Yes, I'm really excited about this project. It's called the Beautiful Sister Quilt Block. And then I've also designed a Beautiful Sister Quilt using the block design the block is 15 inches square, the one on the right or left, depending upon how you're looking at it with the multiple colors. So I wanted to create something using this silhouette. And you're correct--it was a photograph that I turned to a silhouette that had it printed on fabric. And then I created this block design and then ultimately the quilt design. And the idea was that I have a sister, she's beautiful. And sometimes my beautiful sister is not necessarily someone who is my blood relation. She is someone that is a part of my life, and I see her as part of my family. I think we all have these sisters in our life that are important to helping us develop and mature in different areas of our life, whether it's education, whether it's sewing or quilting, whether it's nurturing you and your family life. We have women who we call sisters because they're that close to us.

Lisa Woolfork 29:42

Yes. And it's one of those examples of how there's lots of ways to build a family, right? That you had the family that you were born into, but then you also have family of choice, and that's when you can find sisters that become available to you if you are fortunate and are able to develop kind of good relationships. And I think that everybody would appreciate, and those of us who have them definitely appreciate, those friends, those friends of the heart.

Geraldine Wilkins 30:08

Exactly. Another important part of it is the Afro. I did that specifically to point out my sisters of color, my Black sisters, my African American sisters. That I see you, and you're not invisible. I see you.

Lisa Woolfork 30:27

That's right. And it's so valuable. And I was speaking out on this same point a few weeks ago, it seems like there are not enough, in my mind, of forward-facing, Black-women-affirming projects that just say "Hi, I see you" or even Black folks more generally. Doesn't have to be women. It could be women, men, nonbinary trans, queer folks--there's just not enough, "Hey, here we are." And that's one of the reasons that Black Women Stitch is bringing Sew Black to the MQG as an affinity space, and we're really excited about that, because I think it's just going to be a really super fun time. I was also wondering about your YouTube channel, because I think you have collected a variety of skills over at least two careers--the photo journalism career and now your career as a sewing, quilting, teacher, designer, pattern maker, et cetera. I've just recently started to do video. This is one of the first handfuls of direct video using this platform. And I took a training class, I took another training class, I bought lights, I have more lights, and then I got the other lights that are supposed to go with these lights. And then my sister will say, "Oh my gosh, you look so washed out in your video. Why--were you sick?" And it's like, no, I just can't get the light right. Like, it's so challenging. You, however, look glorious. Your channel is amazing. And I wondered if you wouldn't mind sharing a little bit about what we have in this photo here. And again, y'all, y'all should join the Patreon. If you join the Black Women Stitch Patreon, you get to see these really amazing videos. And I'm not just saying there are videos here and there's nothing here. There's really, really videos here. But I love this so much. Can you talk a bit about your setup and how you arrived at this place? Did you start with everything that you needed to because you already had the knowledge and experience of how photography works, so it was a bit easier for you, or did you build as you grew?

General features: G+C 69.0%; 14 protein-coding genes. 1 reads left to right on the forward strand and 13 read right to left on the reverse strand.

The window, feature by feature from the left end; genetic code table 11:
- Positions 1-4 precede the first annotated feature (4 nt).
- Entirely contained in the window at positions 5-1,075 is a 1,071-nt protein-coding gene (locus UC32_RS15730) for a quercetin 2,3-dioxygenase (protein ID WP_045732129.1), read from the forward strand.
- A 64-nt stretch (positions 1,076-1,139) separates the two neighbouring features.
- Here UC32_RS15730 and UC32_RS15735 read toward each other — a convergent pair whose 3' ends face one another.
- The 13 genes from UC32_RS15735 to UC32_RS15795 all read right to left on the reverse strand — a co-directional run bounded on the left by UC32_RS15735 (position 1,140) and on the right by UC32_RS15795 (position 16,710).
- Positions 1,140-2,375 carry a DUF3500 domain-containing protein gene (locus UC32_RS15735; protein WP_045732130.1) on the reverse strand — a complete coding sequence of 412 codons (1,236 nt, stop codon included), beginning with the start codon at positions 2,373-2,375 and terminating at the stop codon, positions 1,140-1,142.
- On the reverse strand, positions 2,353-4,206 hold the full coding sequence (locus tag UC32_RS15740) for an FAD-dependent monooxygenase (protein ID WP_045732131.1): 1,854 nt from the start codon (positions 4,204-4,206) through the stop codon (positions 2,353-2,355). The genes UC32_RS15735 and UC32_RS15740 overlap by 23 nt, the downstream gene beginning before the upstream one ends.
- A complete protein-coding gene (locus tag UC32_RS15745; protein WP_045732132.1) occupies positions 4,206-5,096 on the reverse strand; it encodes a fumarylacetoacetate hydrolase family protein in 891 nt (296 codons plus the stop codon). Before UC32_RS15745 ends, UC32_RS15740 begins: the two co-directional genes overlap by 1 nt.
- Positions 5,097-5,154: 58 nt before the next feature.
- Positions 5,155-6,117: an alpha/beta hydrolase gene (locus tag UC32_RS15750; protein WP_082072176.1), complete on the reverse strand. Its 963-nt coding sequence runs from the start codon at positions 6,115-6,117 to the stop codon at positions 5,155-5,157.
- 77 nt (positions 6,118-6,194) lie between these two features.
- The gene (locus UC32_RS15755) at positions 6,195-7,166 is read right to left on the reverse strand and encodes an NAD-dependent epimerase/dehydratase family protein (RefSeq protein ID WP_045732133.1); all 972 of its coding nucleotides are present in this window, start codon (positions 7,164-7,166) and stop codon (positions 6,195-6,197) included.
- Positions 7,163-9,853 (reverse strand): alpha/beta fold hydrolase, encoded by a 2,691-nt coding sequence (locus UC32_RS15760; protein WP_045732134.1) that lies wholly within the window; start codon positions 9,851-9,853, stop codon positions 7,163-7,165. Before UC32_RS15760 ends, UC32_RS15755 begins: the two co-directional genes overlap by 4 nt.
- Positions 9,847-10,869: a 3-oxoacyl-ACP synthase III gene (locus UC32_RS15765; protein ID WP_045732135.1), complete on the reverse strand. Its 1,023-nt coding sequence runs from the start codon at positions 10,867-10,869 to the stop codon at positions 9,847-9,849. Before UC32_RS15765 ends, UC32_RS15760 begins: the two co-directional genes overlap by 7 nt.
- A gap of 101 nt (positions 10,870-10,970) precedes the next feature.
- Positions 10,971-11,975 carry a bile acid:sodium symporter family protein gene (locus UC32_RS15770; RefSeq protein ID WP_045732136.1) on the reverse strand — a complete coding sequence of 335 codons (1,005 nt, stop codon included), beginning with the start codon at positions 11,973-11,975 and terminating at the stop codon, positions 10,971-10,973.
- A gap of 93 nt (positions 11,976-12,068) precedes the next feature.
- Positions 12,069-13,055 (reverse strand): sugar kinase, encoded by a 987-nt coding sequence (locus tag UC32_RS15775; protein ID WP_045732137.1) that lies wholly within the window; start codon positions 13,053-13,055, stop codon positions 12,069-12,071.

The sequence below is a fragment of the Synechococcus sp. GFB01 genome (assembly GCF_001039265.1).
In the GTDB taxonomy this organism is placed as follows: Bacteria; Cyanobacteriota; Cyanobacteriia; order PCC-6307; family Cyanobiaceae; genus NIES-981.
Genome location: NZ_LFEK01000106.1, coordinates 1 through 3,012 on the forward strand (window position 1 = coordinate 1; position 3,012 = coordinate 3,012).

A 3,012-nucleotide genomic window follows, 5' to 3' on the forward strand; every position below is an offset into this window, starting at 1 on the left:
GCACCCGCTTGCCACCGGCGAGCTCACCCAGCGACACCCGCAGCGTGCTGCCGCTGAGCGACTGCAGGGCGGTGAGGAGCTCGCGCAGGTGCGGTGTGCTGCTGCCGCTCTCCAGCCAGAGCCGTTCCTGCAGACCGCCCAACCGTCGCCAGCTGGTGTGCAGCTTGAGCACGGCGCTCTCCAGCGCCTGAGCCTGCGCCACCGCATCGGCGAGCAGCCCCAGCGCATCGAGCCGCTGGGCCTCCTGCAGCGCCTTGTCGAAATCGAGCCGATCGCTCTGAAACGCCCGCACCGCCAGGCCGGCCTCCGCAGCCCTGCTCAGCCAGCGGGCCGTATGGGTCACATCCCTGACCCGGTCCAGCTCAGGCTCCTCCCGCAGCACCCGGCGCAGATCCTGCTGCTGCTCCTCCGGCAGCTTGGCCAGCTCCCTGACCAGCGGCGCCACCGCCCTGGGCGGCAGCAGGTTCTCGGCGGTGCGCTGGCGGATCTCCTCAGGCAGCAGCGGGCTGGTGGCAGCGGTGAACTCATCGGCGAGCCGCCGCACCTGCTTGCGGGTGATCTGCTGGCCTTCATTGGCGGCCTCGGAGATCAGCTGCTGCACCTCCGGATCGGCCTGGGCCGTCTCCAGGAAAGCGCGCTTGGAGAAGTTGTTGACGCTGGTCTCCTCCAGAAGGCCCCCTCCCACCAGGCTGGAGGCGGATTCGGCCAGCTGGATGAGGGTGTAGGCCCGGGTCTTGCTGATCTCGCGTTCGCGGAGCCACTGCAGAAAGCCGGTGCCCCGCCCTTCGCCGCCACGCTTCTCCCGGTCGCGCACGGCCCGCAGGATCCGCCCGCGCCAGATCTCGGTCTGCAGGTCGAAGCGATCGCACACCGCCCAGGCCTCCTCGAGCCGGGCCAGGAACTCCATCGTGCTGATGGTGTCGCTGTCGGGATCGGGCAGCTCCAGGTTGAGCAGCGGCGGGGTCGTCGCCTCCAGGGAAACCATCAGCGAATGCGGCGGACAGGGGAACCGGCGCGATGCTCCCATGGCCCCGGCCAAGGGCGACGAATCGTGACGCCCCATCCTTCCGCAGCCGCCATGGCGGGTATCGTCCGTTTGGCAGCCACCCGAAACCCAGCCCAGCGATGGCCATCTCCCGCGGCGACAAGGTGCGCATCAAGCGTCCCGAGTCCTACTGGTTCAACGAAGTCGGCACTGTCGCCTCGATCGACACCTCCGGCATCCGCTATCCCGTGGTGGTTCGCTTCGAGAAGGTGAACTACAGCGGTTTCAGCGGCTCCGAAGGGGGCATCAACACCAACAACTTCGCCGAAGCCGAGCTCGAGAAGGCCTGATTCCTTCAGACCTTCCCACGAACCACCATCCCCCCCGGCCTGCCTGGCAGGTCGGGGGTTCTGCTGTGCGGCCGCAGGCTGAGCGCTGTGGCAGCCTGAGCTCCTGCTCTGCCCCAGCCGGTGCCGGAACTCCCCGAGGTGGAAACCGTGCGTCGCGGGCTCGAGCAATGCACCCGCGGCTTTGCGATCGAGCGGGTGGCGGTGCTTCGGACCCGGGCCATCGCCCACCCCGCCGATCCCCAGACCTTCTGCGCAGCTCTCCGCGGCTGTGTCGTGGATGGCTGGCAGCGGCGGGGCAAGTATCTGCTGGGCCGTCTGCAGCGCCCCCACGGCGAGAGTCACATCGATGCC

Geraldine Wilkins 32:21

Well, it's a little bit of both. I had some gear, but I didn't know if it would work for live streaming. I knew I needed to create a space once the pandemic hit. Everyone was working from home, and I have a small space. And so I had to figure out what was going to work in my sewing space. You can see my sewing machine there in the photo, in the back there, behind my teleprompter and the two lights. I knew I had to get them on the wall, off the floor because I didn't have a lot of space. I wanted to create a no-excuses space where I could record video, where I can go on Zoom calls, where I can teach virtually, where I can record YouTube videos and courses. And so by having this as a permanent setup, all I have to do is comment, turn the lights on, turn on the camera, and I am ready to go. Everything is all ready. And I can still sew and quilt in this space at the same time.

Lisa Woolfork 33:17

Now, I'm looking at your equipment and I know that you do Amazon live videos. Did you purchase some of your materials from Amazon?

Geraldine Wilkins 33:26

Yes, I did purchase a majority of the equipment you see here in the photo--between the monitor the computer, a stream deck, the overhead phone even. I got a refurbished cell phone to use as my overhead camera. So yes, Amazon. And I share the studio. If anyone wants to see what it looks like, what I'm using, they can get a close-up view and a studio tour if they want.